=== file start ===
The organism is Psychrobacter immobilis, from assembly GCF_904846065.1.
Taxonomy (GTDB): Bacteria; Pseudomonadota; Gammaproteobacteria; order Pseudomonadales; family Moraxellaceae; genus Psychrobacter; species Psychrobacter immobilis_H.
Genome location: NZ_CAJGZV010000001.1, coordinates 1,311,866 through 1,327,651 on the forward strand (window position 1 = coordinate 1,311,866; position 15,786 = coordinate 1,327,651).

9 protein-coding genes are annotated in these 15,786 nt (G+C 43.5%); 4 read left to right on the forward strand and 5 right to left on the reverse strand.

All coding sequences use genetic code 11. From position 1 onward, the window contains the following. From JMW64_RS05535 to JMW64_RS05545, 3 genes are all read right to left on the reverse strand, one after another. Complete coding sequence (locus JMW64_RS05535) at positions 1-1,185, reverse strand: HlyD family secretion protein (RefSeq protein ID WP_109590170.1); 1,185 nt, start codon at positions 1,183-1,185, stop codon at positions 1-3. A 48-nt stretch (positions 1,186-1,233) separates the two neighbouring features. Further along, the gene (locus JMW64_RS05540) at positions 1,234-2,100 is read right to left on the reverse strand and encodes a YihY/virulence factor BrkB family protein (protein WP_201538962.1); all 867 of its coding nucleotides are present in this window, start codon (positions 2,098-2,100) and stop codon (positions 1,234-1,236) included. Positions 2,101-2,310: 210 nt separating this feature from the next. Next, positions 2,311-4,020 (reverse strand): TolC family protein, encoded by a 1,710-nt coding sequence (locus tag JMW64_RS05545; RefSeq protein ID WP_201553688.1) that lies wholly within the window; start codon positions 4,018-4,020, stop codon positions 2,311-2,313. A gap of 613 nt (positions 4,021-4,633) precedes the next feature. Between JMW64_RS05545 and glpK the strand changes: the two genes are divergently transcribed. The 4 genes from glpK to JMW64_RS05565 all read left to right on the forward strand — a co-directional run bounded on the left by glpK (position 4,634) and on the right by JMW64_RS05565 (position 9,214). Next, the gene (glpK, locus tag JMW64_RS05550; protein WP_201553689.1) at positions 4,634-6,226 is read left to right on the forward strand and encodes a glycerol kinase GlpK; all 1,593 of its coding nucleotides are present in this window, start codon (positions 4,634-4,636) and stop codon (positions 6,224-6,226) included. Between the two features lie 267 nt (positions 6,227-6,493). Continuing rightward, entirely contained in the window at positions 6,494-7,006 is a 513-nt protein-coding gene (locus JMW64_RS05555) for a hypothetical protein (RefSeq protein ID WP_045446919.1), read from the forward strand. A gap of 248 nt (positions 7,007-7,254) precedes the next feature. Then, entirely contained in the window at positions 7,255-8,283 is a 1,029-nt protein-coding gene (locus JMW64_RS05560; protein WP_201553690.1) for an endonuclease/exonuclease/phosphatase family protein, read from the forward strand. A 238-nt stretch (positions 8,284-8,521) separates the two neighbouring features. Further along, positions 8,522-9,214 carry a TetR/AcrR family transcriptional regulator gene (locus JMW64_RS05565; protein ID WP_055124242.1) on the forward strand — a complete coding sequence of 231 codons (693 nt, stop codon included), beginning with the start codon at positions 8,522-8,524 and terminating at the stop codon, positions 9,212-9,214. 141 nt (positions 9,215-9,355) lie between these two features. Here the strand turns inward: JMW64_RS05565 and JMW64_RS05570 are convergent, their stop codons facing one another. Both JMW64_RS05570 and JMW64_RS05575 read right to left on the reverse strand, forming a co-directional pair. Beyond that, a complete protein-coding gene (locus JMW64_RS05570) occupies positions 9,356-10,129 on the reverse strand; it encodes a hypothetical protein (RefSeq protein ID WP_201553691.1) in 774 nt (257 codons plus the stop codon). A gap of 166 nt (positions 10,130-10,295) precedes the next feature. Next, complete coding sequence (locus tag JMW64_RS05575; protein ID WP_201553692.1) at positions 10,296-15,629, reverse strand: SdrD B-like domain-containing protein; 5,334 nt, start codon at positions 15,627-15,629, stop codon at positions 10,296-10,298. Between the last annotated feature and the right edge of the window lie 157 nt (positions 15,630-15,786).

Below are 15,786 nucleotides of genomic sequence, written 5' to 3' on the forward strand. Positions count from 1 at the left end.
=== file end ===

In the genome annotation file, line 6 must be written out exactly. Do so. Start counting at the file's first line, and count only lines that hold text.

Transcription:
Below are 15,786 nucleotides of genomic sequence, written 5' to 3' on the forward strand. Positions count from 1 at the left end.